• Read two books, both during the 24in48 Readathon on July 20 and 21: Bruno, Chief of Police, by Martin Walker and The Essential Haiku: Versions of Bashō , Buson, & Issa, edited by Robert Hass. I probably will finish the second Bruno mystery, The Dark Vineyard, this afternoon.
  • Watched Season 3 of Stranger Things, more of the second half of Season 6 of Drunk History and a lot of different seasons with The Office with my wife; more CSI and CSI Miami by myself. I just finished Season 8 in each of the latter ones. We enjoyed Stranger Things, but as with many – at least of these limited run – shows, I liked the first season the best (the epitome of examples, for me: Daredevil on Netflix).
  • Listened to lots of chill music, including this mix by Philadelphia musician Ulla Straus:

On the personal front, I was approved by our insurance company for three gel shots for my left knee, two of which I had this month and the third and final one, next week. I also started physical therapy again and hope to be able to get into a regular routine (after some initial miscommunication and misunderstanding among our insurance company, our doctors’ offices, and ourselves).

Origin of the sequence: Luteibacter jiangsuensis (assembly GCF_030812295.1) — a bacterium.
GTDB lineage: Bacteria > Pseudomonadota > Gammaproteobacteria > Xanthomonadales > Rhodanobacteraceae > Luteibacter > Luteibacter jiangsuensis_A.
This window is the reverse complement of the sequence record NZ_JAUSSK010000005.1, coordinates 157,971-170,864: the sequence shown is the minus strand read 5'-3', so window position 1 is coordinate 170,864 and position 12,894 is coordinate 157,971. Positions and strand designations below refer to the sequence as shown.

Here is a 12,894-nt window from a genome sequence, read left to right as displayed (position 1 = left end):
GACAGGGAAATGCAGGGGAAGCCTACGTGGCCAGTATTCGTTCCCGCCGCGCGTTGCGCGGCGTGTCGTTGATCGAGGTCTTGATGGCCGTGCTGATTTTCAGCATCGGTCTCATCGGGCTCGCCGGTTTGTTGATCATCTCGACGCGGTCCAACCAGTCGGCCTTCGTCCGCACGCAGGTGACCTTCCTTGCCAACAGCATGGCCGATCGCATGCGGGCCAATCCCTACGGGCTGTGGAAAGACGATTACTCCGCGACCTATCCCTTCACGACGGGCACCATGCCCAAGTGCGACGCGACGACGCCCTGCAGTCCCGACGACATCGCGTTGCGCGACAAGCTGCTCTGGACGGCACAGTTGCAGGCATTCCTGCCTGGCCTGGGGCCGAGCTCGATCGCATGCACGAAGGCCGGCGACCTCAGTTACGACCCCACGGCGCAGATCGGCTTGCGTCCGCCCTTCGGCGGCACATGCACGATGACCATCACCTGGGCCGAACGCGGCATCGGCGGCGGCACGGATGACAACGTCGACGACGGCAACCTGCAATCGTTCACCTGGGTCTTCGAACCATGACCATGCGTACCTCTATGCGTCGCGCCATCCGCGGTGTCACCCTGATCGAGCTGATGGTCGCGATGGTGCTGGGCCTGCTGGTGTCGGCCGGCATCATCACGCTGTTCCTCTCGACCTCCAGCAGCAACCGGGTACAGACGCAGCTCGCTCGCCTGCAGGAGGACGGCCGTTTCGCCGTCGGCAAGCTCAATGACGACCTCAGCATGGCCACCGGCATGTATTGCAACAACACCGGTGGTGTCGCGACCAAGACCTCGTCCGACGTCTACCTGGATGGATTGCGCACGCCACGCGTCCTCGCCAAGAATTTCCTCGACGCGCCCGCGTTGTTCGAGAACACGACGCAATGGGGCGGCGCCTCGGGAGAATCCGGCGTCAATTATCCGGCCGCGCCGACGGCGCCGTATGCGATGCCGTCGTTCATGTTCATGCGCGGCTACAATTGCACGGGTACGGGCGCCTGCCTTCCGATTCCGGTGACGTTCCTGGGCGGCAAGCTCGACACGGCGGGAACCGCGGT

August isn’t as heavy on the work front. The major events include celebrating my mom’s 75th birthday with a Southern Gospel concert in a nearby town and my wife and I going on a day trip to Seneca Lake in upstate New York for wine and whiskey. In addition, I would like to…

  • Read more Bruno mysteries. I also have On the Come Up by Angie Thomas, checked out from our library.
  • Watch Season 2 of Derry Girls (Netflix) with my wife. We loved the first season and are looking forward to this one.
  • Listen to the new albums by Sleater-Kinney and Bon Iver, The Center Won’t Hold and i, i, respectively. I also am intrigued to hear the debut album from 20-year-old Clairo (Clairo Cottrill), Immunity, out this coming Friday, Aug. 2. I’ll leave you with the first single she released from that album:

How was your month of July? Read any good books, seen any good movies and/or TV shows, listened to any good music? What was the highlight of your month? What are you most looking forward to in August? Share in the comments.

Addendum: I also wrote a post this past month in where I was being honest here again, but I lied. I said I wouldn’t be using bullet point lists anymore here on the blog, but as you can see from today’s post, that’s not true. The main thing, though, is I’m still keeping it short here.